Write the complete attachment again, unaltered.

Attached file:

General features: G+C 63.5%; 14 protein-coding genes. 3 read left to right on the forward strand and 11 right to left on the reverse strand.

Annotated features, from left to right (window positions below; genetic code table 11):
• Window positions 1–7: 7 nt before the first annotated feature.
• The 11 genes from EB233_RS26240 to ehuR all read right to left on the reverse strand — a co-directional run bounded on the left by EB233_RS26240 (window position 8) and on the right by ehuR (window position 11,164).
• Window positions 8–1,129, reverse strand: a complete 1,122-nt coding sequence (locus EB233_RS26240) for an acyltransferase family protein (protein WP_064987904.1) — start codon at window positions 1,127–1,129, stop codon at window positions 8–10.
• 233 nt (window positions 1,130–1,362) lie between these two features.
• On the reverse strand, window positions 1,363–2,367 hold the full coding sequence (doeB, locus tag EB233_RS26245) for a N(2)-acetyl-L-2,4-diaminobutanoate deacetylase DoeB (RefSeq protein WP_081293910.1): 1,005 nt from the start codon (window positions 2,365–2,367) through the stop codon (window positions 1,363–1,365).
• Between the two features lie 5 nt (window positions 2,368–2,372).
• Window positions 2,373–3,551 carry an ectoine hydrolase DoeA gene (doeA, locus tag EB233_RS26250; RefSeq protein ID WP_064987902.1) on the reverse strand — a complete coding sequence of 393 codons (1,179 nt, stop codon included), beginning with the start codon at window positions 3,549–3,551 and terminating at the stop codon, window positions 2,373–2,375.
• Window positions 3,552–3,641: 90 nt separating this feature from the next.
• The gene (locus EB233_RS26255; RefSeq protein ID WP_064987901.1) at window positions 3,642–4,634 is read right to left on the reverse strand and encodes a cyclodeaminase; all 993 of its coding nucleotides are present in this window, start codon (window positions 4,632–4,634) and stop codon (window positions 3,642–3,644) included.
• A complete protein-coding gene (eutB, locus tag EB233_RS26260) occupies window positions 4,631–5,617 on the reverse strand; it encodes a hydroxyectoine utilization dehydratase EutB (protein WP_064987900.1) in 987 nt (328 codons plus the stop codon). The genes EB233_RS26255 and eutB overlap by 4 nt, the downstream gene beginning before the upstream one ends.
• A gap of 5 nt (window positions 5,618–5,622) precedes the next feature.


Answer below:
General features: G+C 63.5%; 14 protein-coding genes. 3 read left to right on the forward strand and 11 right to left on the reverse strand.

Annotated features, from left to right (window positions below; genetic code table 11):
• Window positions 1–7: 7 nt before the first annotated feature.
• The 11 genes from EB233_RS26240 to ehuR all read right to left on the reverse strand — a co-directional run bounded on the left by EB233_RS26240 (window position 8) and on the right by ehuR (window position 11,164).
• Window positions 8–1,129, reverse strand: a complete 1,122-nt coding sequence (locus EB233_RS26240) for an acyltransferase family protein (protein WP_064987904.1) — start codon at window positions 1,127–1,129, stop codon at window positions 8–10.
• 233 nt (window positions 1,130–1,362) lie between these two features.
• On the reverse strand, window positions 1,363–2,367 hold the full coding sequence (doeB, locus tag EB233_RS26245) for a N(2)-acetyl-L-2,4-diaminobutanoate deacetylase DoeB (RefSeq protein WP_081293910.1): 1,005 nt from the start codon (window positions 2,365–2,367) through the stop codon (window positions 1,363–1,365).
• Between the two features lie 5 nt (window positions 2,368–2,372).
• Window positions 2,373–3,551 carry an ectoine hydrolase DoeA gene (doeA, locus tag EB233_RS26250; RefSeq protein ID WP_064987902.1) on the reverse strand — a complete coding sequence of 393 codons (1,179 nt, stop codon included), beginning with the start codon at window positions 3,549–3,551 and terminating at the stop codon, window positions 2,373–2,375.
• Window positions 3,552–3,641: 90 nt separating this feature from the next.
• The gene (locus EB233_RS26255; RefSeq protein ID WP_064987901.1) at window positions 3,642–4,634 is read right to left on the reverse strand and encodes a cyclodeaminase; all 993 of its coding nucleotides are present in this window, start codon (window positions 4,632–4,634) and stop codon (window positions 3,642–3,644) included.
• A complete protein-coding gene (eutB, locus tag EB233_RS26260) occupies window positions 4,631–5,617 on the reverse strand; it encodes a hydroxyectoine utilization dehydratase EutB (protein WP_064987900.1) in 987 nt (328 codons plus the stop codon). The genes EB233_RS26255 and eutB overlap by 4 nt, the downstream gene beginning before the upstream one ends.
• A gap of 5 nt (window positions 5,618–5,622) precedes the next feature.